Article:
2016 Porsche Boxster vs. 2017 Porsche 718 Boxster: What’s the Difference?

Porsche has obviously made some changes from the 2016 Boxster to the 2017 718 Boxster, but is it more than adding a number to make it different? Yes, there is much more.

Let’s get the number issue out of the way first. The “718” brings back some history, with its reference to the 718 racing car built between 1957 and 1962. Some of its achievements included first in class and third overall at Le Mans in 1958, overall victory at Targo Florio in 1959, winner of the European Hill Climb Championship in 1958 and 1959, and a class win at Le Mans in 1961.

Manhattan Porsche Boxster

Back to 2017, the 718’s dimensions remain the same as the 2016 Boxster. Main body elements such as the windshield, front and rear lids, and the convertible top remain unchanged. Some exterior changes include new bi-xenon headlights, redesign of the lower air dam, new exterior mirrors, more streamlined door handles, and larger engine air intakes to meet the demands of the new turbocharged engines. The taillights are new LEDs in a darkened housing with a new shape, and they blend with a new spoiler with a raised Porsche script badge. A rearview camera and parking sensors are also standard.

Interior changes are subtle, but contribute to a more refined look. The dash has been reshaped and includes the new Porsche Communication Management touch screen. This new touchscreen can be controlled with swipe and pinch gestures like a smartphone. The system also includes Apple Car Play. The available clock in the Sport Chrono package now resides in its own pod as with other Porsche models. The steering wheel was taken from the 918 Spyder with a more ergonomic design, and can include the 911-inspired rotary selector for the 718’s drive modes. If you have the PDK transmission, there is also a Sport Response button in the center of the rotary selector which gives you 20 seconds of max performance.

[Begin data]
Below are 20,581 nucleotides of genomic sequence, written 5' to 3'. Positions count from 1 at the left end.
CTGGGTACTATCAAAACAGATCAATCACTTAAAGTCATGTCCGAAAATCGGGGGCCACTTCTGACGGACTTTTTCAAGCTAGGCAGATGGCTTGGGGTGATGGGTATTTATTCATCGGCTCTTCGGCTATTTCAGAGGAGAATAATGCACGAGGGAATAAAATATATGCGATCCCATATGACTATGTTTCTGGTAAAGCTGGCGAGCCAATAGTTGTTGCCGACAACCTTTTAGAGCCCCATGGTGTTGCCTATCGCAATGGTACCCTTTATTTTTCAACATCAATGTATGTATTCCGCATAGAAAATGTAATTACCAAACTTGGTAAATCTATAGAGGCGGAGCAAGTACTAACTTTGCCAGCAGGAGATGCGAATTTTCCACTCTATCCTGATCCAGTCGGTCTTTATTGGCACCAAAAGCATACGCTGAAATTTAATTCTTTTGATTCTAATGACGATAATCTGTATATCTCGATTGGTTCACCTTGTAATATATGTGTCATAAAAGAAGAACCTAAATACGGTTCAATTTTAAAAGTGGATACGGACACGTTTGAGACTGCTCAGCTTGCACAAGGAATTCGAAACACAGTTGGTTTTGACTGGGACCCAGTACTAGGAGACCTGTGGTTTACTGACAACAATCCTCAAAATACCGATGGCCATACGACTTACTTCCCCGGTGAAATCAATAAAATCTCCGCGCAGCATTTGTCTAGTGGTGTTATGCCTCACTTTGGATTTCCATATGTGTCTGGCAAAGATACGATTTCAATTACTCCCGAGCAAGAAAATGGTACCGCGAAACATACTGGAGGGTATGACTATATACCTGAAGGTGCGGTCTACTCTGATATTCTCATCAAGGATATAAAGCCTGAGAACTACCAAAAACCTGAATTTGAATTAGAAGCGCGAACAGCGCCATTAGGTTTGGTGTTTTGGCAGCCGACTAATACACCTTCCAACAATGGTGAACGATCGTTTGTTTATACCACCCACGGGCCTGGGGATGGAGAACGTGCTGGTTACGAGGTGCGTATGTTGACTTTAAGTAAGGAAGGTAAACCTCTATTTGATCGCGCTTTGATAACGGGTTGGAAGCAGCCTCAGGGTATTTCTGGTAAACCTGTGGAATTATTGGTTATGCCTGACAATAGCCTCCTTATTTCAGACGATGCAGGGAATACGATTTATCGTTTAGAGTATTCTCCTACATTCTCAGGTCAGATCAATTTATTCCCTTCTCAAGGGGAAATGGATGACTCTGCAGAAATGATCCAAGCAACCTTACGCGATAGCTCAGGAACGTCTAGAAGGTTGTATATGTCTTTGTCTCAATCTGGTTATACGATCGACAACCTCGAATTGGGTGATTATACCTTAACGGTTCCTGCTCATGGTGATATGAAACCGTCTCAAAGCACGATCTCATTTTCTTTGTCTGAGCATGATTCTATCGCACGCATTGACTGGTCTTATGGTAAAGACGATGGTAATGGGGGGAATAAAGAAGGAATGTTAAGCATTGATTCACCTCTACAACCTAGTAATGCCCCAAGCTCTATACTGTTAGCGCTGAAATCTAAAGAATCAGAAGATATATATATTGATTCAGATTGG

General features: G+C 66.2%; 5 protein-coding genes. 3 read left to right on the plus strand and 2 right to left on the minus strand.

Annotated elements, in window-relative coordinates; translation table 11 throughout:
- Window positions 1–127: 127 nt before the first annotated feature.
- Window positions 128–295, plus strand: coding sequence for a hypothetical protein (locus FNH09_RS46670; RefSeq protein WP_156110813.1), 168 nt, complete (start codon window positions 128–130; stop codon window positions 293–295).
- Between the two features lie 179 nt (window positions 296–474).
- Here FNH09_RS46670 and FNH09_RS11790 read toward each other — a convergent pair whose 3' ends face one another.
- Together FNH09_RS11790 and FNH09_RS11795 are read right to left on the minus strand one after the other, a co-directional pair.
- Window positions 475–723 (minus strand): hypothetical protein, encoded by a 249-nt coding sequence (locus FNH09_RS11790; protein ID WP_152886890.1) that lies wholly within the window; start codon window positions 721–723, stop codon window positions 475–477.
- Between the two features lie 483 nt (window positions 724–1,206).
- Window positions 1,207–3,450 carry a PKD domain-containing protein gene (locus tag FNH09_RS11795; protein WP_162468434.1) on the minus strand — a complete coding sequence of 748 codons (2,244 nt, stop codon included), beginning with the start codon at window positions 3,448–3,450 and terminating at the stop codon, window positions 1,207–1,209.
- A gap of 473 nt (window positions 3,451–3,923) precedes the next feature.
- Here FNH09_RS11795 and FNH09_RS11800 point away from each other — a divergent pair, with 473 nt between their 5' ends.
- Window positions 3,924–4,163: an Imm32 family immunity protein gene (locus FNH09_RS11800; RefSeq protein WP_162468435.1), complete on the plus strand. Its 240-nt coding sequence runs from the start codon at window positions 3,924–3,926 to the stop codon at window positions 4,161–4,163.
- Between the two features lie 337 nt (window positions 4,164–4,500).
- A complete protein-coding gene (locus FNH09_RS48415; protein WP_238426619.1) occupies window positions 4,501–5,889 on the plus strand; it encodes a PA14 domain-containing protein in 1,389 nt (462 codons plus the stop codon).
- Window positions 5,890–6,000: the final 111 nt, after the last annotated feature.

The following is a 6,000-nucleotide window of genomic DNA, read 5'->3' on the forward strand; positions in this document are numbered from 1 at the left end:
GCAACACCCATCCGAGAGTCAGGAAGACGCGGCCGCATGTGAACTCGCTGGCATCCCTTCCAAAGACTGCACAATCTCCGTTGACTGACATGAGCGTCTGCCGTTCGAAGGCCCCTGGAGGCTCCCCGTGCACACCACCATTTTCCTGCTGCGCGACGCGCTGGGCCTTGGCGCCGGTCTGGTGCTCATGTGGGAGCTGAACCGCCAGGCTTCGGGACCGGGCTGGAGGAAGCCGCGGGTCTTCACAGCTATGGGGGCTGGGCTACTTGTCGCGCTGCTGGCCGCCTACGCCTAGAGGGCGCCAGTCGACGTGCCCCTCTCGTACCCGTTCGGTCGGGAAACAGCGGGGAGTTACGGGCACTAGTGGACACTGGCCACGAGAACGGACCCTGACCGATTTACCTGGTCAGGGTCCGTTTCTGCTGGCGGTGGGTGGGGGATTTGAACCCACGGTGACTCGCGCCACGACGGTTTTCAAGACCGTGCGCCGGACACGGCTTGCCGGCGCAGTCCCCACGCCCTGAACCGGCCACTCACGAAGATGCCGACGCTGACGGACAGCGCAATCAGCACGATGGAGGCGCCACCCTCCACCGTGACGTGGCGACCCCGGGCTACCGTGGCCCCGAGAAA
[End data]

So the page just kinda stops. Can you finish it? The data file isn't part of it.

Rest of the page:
The biggest change from 2016 to 2017 is with the engines. In 2016 the Boxster used horizontally opposed 6-cylinder engines. 2017 brings a redesign, with turbocharged 2.0 liter 4-cylinder base engine developing 300 horsepower, a significant increase from last year’s 265 horses. The Boxster S now has a 2.5 liter inline 4-cylinder developing 350 horsepower. Other changes include a widening of the response range in the available adaptive steering, with more difference between normal and Sport modes, and a 10 percent improvement in steering response.

In summary, there is a lot more to the 2017 Porsche 718 Boxster than adding a historic number. You need to check out this gem for yourself at Manhattan Motorcars. We offer Porsche’s 2017 718 Boxster as well as Porsche’s full model line, and our professional sales personnel can show you all the great features of this amazing car with its historic lineage.

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